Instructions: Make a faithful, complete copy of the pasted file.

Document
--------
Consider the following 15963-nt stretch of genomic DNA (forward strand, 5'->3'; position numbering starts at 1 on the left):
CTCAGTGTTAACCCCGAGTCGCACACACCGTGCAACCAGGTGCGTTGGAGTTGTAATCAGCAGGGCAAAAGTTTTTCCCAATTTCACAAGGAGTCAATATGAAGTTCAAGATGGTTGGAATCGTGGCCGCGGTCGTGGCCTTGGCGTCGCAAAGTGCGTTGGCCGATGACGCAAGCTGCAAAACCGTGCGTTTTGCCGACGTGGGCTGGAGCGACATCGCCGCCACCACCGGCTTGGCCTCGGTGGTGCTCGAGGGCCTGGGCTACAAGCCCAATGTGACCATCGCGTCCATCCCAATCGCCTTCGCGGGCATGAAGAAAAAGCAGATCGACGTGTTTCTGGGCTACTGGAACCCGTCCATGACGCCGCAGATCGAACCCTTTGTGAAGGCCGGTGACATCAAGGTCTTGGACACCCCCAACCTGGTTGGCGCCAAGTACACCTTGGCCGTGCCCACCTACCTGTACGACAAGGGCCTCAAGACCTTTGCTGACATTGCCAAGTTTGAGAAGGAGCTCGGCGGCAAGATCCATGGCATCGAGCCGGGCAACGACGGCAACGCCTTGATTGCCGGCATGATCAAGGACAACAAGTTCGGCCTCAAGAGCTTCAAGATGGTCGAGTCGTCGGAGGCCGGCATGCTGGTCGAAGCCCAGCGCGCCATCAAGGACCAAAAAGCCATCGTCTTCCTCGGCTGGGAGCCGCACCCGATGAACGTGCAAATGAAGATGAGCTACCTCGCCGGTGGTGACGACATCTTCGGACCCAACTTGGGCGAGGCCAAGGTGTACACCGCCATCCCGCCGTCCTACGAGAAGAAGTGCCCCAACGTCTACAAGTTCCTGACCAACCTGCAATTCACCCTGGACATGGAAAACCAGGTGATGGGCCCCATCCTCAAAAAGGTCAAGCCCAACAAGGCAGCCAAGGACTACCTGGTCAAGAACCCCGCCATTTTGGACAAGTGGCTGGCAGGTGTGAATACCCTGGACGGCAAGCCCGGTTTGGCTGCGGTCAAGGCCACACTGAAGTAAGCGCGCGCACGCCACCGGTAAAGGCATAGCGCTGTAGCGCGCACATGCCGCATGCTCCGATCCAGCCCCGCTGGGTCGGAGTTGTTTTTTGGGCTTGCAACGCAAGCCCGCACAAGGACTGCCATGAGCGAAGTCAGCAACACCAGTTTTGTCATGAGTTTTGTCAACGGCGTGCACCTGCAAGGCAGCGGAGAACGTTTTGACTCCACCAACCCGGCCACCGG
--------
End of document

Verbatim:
Consider the following 15963-nt stretch of genomic DNA (forward strand, 5'->3'; position numbering starts at 1 on the left):
CTCAGTGTTAACCCCGAGTCGCACACACCGTGCAACCAGGTGCGTTGGAGTTGTAATCAGCAGGGCAAAAGTTTTTCCCAATTTCACAAGGAGTCAATATGAAGTTCAAGATGGTTGGAATCGTGGCCGCGGTCGTGGCCTTGGCGTCGCAAAGTGCGTTGGCCGATGACGCAAGCTGCAAAACCGTGCGTTTTGCCGACGTGGGCTGGAGCGACATCGCCGCCACCACCGGCTTGGCCTCGGTGGTGCTCGAGGGCCTGGGCTACAAGCCCAATGTGACCATCGCGTCCATCCCAATCGCCTTCGCGGGCATGAAGAAAAAGCAGATCGACGTGTTTCTGGGCTACTGGAACCCGTCCATGACGCCGCAGATCGAACCCTTTGTGAAGGCCGGTGACATCAAGGTCTTGGACACCCCCAACCTGGTTGGCGCCAAGTACACCTTGGCCGTGCCCACCTACCTGTACGACAAGGGCCTCAAGACCTTTGCTGACATTGCCAAGTTTGAGAAGGAGCTCGGCGGCAAGATCCATGGCATCGAGCCGGGCAACGACGGCAACGCCTTGATTGCCGGCATGATCAAGGACAACAAGTTCGGCCTCAAGAGCTTCAAGATGGTCGAGTCGTCGGAGGCCGGCATGCTGGTCGAAGCCCAGCGCGCCATCAAGGACCAAAAAGCCATCGTCTTCCTCGGCTGGGAGCCGCACCCGATGAACGTGCAAATGAAGATGAGCTACCTCGCCGGTGGTGACGACATCTTCGGACCCAACTTGGGCGAGGCCAAGGTGTACACCGCCATCCCGCCGTCCTACGAGAAGAAGTGCCCCAACGTCTACAAGTTCCTGACCAACCTGCAATTCACCCTGGACATGGAAAACCAGGTGATGGGCCCCATCCTCAAAAAGGTCAAGCCCAACAAGGCAGCCAAGGACTACCTGGTCAAGAACCCCGCCATTTTGGACAAGTGGCTGGCAGGTGTGAATACCCTGGACGGCAAGCCCGGTTTGGCTGCGGTCAAGGCCACACTGAAGTAAGCGCGCGCACGCCACCGGTAAAGGCATAGCGCTGTAGCGCGCACATGCCGCATGCTCCGATCCAGCCCCGCTGGGTCGGAGTTGTTTTTTGGGCTTGCAACGCAAGCCCGCACAAGGACTGCCATGAGCGAAGTCAGCAACACCAGTTTTGTCATGAGTTTTGTCAACGGCGTGCACCTGCAAGGCAGCGGAGAACGTTTTGACTCCACCAACCCGGCCACCGG